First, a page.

Just as we were finishing another delicious shaslyck dinner in Turkistan (delicious, but also the only thing we knew how to order on the menu), a band of VERY merry Uzbeks at the table next to us struck up conversation with Joe and, much to the amusement of everyone else in the restaurant, quickly persuaded him to sit down again and drink cognac with them. This confused Joe as the bottle of cognac on their table was already empty. Low and behold, another full bottle appeared. Despite being completely belted, these guys quickly professed their undying love for their new brother Joe and spent the rest of the night drinking to his health and taking photos of him with their mobiles. Unfortunately their English was about as good as our Uzbek, and most of their conversations went like this;

 ‘Money! Money! Money! Brother, Father, Sister, Mother! Sexy girls! Sexy girls! Woooo!’

Joe persuaded me that this was his unofficial birthday party, so I made polite conversation (on some of the topics mentioned above) until it was time to carry him back to the hotel. Despite being the hardiest drinkers of the Stans, these guys were mortified when Joe continued to order beers to wash back the glasses of cognac and lemon. One even re-enacted what looked like a brain haemorage in a desperate warning that Joe shouldn’t mix his drinks. Our cultural excursion of Kazakhstan’s holiest city was cancelled the next morning on account of Joe being completely broken. Instead we drove to the rather uneventful town of Kyzylorda after eating soup for breakfast and getting fined by the police again (Happy Birthday Joe!).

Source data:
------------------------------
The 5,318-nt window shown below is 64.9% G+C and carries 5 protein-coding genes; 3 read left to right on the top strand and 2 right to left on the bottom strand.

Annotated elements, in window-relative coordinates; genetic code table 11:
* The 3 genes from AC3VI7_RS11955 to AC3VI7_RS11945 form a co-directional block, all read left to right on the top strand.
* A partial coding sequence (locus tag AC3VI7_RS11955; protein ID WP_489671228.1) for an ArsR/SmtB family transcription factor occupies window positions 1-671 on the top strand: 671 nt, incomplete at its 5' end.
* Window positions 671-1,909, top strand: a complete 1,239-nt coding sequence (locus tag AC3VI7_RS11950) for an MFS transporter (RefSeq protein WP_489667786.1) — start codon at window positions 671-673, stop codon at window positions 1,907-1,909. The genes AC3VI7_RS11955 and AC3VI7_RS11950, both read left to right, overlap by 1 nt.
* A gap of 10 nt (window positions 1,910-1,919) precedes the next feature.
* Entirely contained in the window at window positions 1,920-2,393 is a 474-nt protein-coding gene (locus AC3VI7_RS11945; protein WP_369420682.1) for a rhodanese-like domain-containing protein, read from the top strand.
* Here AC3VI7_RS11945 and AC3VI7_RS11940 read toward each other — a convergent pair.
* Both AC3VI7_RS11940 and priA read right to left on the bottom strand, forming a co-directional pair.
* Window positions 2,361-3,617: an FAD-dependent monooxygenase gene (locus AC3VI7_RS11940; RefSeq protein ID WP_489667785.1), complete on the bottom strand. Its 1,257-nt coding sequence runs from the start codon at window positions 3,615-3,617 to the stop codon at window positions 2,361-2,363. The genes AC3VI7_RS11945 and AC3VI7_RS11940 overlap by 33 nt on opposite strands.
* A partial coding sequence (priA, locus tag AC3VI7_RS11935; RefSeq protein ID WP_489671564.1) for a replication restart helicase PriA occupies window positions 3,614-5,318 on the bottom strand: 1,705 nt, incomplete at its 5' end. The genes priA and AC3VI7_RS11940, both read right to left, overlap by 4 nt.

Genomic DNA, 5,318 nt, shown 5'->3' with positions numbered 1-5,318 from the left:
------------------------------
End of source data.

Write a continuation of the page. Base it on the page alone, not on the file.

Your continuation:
We did manage to have Besbarback (Kazak’s national dish) for Joe’s birthday dinner inside a delightful disco come restaurant themed like the inside of yurt.

Our next big drive took us over the real Kazak semi-desert, through the Russian cosmodrome zone of Baykonur and onwards to Aralsk – the old seaport where the Aral Sea once lapped the shores, until about 40 years ago when soviet irrigation schemes pushed the shoreline 60km away. We’d planned to spend a few days driving out to the new seashore, visiting the ship cemetery and camping nearby – but our plans were thwarted when we got 2km out of town and Bob suddenly stopped.